‘The Lab:’ Graphic Novel Review

The Lab is a wordless story about a nameless, humanoid lab test subject that’s subjected to a litany of trials and experiments. The subject is held in spartan conditions in isolation, surrounded by countless others. While they are clearly being used for some kind of research, we never see the “researchers” whose presence is only hinted at with sophisticated technology that picks up the test subject and administers the test protocols, before depositing the subject back in its cell. In short, it’s a haunting look at the monotony of mechanized testing protocols.

Allison Conway serves as a one-person writer-artist-colorist marvel. While this is a “silent” story, Conway’s vision comes through loud and clear. The imagery is hauntingly evocative with an elegant simplicity. Most of the pages are rendered almost entirely in black and white, with sparse usage of color that really amplifies the horror. The sparing use of color really highlights the variety of horrors that are visited upon the test subject in an otherwise monotonous setting. The ending sequence is a gorgeously rendered moment that feels like an ultimate relief from the oppressive horror of the earlier portions of this book.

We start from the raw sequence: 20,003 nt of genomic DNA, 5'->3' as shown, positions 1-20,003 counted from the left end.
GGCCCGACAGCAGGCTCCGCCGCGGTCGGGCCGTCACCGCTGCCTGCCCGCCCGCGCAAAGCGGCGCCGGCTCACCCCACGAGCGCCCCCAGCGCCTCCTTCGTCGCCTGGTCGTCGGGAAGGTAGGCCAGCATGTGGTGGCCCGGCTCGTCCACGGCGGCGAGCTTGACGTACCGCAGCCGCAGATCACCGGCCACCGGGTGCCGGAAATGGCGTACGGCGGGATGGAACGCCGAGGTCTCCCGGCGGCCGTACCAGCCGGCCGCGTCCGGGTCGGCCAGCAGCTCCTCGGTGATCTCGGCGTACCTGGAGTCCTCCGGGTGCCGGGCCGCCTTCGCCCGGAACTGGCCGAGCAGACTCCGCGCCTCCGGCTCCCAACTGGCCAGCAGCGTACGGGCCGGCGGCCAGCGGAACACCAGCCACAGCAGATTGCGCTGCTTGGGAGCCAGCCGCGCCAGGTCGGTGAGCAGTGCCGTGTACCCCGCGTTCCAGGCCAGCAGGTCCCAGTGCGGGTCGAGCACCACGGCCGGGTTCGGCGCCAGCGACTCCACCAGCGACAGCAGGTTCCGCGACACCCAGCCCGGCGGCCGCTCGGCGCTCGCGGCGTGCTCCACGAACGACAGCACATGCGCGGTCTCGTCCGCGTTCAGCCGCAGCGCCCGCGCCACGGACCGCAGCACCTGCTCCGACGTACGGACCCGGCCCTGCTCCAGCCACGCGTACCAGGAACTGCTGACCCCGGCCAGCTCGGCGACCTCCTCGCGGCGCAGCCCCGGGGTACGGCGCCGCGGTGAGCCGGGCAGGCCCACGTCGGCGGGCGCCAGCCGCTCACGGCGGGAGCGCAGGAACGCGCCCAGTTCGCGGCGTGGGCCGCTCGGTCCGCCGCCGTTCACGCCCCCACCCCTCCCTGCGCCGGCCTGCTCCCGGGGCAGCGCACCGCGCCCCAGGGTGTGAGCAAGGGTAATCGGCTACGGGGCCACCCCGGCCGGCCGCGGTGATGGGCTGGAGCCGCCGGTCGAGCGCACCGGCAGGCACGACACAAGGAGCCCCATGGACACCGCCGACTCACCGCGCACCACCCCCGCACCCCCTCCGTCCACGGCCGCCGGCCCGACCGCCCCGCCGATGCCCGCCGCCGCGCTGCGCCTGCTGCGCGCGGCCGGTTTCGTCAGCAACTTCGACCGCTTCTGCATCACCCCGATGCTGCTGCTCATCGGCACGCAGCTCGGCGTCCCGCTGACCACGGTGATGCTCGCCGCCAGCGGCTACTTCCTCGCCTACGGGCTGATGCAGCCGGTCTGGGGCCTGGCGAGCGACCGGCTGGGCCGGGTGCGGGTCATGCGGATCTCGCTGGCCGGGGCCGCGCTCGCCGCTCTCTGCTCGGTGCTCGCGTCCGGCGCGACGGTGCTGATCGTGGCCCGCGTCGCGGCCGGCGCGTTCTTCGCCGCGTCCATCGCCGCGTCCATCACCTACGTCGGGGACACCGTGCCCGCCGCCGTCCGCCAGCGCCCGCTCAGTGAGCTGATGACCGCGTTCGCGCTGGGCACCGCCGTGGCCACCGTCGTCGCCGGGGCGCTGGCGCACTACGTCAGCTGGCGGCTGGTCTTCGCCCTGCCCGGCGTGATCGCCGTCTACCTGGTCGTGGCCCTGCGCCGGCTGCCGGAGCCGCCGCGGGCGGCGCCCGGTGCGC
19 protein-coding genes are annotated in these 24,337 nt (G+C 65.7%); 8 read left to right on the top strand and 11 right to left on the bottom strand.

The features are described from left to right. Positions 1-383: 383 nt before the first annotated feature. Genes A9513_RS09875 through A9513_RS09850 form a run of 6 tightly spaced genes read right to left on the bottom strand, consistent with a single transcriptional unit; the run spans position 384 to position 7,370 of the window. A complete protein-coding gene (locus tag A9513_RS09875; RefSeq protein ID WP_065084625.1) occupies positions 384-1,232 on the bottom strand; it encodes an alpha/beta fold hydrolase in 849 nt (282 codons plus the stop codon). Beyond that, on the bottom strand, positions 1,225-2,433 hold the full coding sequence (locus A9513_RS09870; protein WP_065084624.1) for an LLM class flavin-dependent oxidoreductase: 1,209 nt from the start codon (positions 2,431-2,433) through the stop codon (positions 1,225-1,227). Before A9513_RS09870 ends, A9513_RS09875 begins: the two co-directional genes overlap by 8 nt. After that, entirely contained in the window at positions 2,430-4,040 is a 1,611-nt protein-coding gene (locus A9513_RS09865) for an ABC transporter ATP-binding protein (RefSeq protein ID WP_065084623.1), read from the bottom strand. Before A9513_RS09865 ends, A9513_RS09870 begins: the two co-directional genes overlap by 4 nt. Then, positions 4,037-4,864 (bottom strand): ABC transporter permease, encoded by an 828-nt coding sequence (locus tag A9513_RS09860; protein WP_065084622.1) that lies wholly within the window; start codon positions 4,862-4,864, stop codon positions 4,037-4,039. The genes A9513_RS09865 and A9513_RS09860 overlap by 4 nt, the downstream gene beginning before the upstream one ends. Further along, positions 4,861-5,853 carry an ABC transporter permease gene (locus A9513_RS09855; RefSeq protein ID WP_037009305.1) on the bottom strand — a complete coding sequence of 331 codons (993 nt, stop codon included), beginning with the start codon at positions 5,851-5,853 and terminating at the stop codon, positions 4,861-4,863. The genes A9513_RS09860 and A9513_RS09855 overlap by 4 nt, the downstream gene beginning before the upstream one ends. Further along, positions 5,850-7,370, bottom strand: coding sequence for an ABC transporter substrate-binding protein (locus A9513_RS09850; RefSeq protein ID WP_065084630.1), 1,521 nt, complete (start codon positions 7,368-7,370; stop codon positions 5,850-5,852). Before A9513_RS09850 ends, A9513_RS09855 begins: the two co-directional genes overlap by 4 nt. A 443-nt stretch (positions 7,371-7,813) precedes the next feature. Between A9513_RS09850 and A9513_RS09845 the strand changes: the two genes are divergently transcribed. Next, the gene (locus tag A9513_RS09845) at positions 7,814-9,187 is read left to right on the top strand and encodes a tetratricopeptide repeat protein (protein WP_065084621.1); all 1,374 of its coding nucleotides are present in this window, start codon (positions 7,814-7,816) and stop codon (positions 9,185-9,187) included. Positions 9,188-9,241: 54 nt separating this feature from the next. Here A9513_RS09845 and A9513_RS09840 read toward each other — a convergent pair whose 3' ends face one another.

I felt that I had to read this book, coming from a biological science background. Animal testing is a subject that is fraught with emotional arguments, and I think that #StoriesMatter because they allow us to approach certain subjects from a place of fiction instead of reality. The undeniable fact is that the human race has greatly profited animal testing, allowing us to invent and refine medical treatments that have saved countless lives. This fact is often overlooked when we look back at the past from a position of privilege (having had access to vaccines, antibiotics, and other such therapeutics.). Where I think this book succeeds is in generating empathy for the test subjects; by using a vaguely anthropomorphic figure, Conway makes it easier for us to relate to its plight. By giving us a more “human” test subject to empathize with, it allows us to consider the position that we may take that human lives are worth the sacrifice of “lower” organisms. Some may still hold this position, but if nothing else, it creates the possibility of a dialogue, which may bring both sides closer to seeing each other’s perspectives. That’s the power of stories: to unite us in what is fundamentally a human experience.


Creative Team: Allison Conway (writer, artist, colorist)
Publisher: IDW Publishing
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